If she is a music student, she might get in the orchestra. If not she will have to be brilliant and indispensable . DD found music clubs were for music students and hardly anyone else got a look in. There are lots of sports and other things to do that don't involve drinking though. It can be difficult to find the non drinkers in the catered halls apparently. A friend's DS has chosen to go to Bristol for the clubbing!!! No-one goes to the Union at Bristol although it has been refurbished. They have been useless at organising anything for years. The students organise their own balls in the faculties or halls. University is a time to try something different so cheap clubs are not that sinful! No-one studies in freshers week but it is a full on test of the new student's organisational skills and hangover recovery powers.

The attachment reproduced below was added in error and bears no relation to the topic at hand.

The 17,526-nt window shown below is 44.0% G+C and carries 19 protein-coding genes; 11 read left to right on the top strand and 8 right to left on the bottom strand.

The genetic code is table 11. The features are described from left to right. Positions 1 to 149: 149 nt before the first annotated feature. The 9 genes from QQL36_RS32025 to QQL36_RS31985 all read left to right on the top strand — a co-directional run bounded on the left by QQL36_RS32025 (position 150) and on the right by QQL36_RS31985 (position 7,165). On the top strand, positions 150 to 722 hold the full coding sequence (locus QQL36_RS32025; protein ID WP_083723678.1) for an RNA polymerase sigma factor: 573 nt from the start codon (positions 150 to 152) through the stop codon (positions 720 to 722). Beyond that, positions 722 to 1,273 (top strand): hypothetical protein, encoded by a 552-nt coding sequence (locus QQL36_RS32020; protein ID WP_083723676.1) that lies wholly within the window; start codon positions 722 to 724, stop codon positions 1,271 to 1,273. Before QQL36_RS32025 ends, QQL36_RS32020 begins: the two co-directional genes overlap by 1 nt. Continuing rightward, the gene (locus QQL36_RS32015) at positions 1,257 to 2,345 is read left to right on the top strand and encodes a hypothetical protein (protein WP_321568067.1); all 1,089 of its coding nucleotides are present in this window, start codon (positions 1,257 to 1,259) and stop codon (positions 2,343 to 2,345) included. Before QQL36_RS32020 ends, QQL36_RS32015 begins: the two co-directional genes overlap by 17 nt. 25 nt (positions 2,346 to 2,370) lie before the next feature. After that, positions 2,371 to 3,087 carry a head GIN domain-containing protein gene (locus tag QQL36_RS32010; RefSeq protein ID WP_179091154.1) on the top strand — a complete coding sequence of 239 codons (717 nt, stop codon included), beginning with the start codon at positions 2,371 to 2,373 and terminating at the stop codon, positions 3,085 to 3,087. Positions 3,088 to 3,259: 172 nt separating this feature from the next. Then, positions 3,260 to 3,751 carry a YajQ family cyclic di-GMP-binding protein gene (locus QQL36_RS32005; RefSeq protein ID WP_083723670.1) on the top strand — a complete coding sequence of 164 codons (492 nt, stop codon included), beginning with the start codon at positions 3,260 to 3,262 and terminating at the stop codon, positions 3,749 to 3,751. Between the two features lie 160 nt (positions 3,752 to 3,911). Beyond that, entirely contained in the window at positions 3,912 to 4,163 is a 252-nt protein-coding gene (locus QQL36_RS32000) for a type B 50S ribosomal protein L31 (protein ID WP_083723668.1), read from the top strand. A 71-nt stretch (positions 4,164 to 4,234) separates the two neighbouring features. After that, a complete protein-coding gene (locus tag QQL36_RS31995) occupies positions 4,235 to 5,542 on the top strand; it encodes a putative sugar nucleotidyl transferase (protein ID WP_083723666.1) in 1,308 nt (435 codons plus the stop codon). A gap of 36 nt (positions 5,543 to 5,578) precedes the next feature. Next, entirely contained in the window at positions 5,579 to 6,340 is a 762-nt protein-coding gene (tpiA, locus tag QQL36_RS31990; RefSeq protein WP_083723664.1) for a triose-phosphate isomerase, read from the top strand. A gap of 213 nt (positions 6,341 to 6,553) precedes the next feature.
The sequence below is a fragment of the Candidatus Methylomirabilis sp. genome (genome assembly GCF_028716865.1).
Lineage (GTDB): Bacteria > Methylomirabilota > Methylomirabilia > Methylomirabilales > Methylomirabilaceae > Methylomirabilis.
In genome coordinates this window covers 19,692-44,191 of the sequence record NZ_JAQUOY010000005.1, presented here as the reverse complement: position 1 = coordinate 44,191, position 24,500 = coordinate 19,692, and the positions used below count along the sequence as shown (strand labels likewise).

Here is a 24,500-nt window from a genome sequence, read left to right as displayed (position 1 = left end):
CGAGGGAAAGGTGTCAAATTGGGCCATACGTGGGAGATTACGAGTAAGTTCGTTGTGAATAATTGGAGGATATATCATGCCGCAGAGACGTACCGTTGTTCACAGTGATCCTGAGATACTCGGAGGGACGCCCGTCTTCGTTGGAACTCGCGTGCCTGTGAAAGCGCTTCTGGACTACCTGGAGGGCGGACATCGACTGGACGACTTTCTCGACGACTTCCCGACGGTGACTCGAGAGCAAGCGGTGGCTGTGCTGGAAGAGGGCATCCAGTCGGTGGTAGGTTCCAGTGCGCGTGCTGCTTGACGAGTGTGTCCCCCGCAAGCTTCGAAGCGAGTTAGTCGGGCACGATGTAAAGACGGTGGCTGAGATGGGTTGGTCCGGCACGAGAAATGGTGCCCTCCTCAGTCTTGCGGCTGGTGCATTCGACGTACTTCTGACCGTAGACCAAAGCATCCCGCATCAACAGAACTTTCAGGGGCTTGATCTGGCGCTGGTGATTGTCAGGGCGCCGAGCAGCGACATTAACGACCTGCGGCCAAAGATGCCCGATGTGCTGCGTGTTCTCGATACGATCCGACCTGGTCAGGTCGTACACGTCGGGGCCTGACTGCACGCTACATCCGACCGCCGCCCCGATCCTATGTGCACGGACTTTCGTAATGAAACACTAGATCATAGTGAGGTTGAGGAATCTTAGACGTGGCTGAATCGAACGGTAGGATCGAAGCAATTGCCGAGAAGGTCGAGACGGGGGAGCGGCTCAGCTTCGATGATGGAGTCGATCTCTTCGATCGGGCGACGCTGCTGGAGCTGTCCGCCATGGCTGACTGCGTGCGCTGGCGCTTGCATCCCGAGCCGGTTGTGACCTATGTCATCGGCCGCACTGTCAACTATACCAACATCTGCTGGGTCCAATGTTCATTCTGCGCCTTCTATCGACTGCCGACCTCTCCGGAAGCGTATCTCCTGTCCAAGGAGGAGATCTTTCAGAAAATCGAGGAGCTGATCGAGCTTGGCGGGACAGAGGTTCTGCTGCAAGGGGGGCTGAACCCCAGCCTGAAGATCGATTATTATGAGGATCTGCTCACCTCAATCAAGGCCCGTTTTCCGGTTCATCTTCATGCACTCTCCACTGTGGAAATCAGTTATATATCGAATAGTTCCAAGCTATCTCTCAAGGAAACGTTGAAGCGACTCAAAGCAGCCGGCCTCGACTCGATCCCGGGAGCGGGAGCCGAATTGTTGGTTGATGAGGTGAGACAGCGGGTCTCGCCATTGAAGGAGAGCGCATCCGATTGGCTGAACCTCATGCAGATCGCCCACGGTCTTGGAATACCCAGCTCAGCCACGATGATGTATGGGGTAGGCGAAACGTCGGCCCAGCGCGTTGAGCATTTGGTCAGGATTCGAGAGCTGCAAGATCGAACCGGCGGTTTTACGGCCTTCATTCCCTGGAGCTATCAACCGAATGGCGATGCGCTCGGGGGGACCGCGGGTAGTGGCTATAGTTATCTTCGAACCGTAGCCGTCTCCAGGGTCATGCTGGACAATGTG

She is self catering & just not interested in drinking / noise / clubbing. Sounds like Freshers week might be a bit miserable.
Very good on the violin, so it would be a shame if the music was only for music students, but I guess she will find out one way or another.
Hi Littleham I went to Bristol Uni and still live there.
dd has played in one of the Bristol music centres which hold concerts at the Victoria rooms, where the Music Dept is based, and from what I can see on the noticeboards there is a good range of music groups.
Most music groups are accessible for non Music students. There are some orchestras where you need to audition for a place, but other such as Orchestral society, choral society where you just need to turn up.